SPRAGGETT ON CHESS
This position arose after Black’s 27th move in Karpov’s game against the Portuguese GM Antonio Antunes at the Tilburg international chess tournament in 1994. Antunes has been playing quite solidly and has achieved a more or less equal position. Not much is happening here and neither side is threatening anything. Further, Black’s strong Knight on d6 and control along the d-line fully compensate whatever weaknesses he might have on the Queenside.
However, Karpov’s 28th move is a real lemon:
Clearly Karpov’s idea is easy to understand: he wants to play 29.Rc8
, picking up the Queen if it was him move immediately. Antunes therefore played 28…Bf8??
and after 29.Rc8 Qe7 30.Qa8
Karpov developed a stranglehold on the postion and won in 40 moves. (See game in pgn viewer below)
It was only discovered in the postmortem that Karpov’s 28th move was a terrible blunder that should have cost the game had Antunes played the very simple 28…b3! (diagram,right)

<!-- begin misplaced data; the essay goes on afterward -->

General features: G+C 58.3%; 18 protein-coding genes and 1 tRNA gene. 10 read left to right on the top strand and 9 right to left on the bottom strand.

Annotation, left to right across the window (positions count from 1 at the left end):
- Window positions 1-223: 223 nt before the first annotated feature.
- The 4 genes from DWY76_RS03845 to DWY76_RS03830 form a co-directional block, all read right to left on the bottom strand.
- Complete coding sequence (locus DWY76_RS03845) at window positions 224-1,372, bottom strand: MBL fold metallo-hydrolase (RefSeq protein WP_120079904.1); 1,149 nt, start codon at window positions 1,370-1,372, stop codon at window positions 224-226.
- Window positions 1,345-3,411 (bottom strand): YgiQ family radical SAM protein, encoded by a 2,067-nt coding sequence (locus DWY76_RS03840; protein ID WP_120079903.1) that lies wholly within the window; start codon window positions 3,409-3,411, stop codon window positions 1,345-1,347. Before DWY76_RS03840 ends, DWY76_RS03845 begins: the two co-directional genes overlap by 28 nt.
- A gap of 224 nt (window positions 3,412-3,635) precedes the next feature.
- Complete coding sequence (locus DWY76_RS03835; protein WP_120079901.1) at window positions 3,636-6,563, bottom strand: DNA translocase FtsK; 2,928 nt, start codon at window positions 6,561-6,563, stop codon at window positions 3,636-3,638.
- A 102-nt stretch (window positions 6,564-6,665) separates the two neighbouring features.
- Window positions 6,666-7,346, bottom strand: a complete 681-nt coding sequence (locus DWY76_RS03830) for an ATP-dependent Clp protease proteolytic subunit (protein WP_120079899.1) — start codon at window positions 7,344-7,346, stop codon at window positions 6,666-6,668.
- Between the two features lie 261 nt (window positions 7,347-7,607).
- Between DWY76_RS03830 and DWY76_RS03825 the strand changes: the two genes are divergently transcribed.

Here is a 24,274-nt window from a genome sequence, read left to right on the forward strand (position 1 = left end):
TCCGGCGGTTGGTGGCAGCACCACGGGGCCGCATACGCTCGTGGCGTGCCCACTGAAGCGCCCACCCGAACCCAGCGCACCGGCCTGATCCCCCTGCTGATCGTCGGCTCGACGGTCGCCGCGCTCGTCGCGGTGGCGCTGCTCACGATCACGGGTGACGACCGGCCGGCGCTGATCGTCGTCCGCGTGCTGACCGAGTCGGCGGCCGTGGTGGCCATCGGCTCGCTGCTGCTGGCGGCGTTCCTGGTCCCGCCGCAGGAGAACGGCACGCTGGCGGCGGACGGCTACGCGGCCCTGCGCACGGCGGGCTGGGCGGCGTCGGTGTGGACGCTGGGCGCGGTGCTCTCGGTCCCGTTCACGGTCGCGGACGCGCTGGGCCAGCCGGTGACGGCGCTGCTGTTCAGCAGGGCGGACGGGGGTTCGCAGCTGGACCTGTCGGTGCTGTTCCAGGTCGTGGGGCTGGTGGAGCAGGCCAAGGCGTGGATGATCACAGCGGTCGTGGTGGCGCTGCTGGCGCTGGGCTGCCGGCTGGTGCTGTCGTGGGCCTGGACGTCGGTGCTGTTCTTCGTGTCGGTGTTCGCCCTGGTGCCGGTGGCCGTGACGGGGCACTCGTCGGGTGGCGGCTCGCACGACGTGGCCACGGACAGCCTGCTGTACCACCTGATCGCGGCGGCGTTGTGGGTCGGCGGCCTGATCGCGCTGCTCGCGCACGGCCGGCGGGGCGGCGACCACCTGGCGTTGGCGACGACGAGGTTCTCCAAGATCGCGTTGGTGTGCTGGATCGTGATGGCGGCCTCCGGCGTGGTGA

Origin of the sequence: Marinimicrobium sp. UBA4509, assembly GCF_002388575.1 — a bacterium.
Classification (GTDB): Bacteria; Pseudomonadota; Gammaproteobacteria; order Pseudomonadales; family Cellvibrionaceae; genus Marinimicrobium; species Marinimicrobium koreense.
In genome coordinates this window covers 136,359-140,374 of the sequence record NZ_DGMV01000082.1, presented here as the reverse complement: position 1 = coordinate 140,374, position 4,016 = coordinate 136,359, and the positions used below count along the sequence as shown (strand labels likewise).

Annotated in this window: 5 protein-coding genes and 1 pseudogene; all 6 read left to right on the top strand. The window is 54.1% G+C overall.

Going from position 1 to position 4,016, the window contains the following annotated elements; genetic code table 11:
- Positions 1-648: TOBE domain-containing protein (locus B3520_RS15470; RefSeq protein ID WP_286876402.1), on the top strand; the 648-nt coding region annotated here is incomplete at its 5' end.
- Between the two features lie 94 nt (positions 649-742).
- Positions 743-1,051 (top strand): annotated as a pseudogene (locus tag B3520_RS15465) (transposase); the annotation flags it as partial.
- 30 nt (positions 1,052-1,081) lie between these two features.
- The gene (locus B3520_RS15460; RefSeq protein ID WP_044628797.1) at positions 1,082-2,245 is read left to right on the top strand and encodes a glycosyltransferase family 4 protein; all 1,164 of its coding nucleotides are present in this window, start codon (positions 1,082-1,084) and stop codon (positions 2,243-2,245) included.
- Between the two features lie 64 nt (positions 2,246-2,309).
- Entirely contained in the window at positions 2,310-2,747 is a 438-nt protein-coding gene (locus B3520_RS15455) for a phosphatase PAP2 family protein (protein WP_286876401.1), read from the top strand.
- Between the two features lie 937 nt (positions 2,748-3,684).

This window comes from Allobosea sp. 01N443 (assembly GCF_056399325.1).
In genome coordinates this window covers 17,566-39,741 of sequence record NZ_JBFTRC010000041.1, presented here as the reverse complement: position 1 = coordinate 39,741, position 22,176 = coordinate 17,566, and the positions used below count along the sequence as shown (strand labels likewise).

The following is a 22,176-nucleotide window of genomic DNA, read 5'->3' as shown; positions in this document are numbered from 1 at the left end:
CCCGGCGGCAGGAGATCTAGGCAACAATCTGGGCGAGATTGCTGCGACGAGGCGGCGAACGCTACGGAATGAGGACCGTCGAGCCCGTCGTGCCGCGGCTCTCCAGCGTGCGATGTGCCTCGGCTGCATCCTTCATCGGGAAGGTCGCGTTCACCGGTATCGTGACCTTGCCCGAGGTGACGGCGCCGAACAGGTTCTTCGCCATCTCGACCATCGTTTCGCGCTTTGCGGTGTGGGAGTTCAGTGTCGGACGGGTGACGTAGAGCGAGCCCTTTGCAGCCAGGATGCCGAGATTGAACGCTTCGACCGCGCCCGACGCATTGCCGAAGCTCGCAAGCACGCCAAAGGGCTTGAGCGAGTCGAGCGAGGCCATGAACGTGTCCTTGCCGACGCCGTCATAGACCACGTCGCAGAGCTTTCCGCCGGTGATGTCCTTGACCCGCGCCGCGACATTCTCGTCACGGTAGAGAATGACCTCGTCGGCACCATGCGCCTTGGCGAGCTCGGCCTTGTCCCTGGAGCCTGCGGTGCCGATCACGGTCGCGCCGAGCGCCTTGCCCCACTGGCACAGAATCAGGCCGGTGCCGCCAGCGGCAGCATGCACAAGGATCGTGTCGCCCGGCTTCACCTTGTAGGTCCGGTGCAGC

Karpov can not reply with his intended 29.Rc8 because 29…bxa2 and Black emerges a Rook up! So Karpov would have to play 29.axb3 and after 29…Nb4 and 30…Nxc2 he would find himself an exchange down with the worse position!
The dynamics of ‘blundering’ would make an interesting theme for a book (I know of several published articles on the theme!) , especially since it is such a common occurence in our play, regardless of what level one plays at. Clearly in the case of this game , Antunes did not even allow himself to entertain the possibility that such a great player as Karpov would allow a shot like 28…b3, so he did not even bother to take a few extra seconds to check to see if Karpov had blundered. As a result, a life-time opportunity to defeat the ex-world champion slipped unnoticed thru his fingers.
There is no moral to this story: but it is worth drawing to the reader’s attention what the great Tartakower once wrote: ”If you don’t know what to do, do nothing. Wait for your opponent to do something: it is bound to be wrong!”
GM Antonio Antunes (born 1962, Portugal)
Retired from competitive chess since 2000, Antonio was officially Portugal’s first GM. A tough competitor in every sense of the word, he has defeated many top GMs in tournament play, including J.Polgar. Today he is happily married with (with a Cuban chess player !) has a number of children and is a successful stockbroker in Lisbon.
SPRAGGETT ON CHESS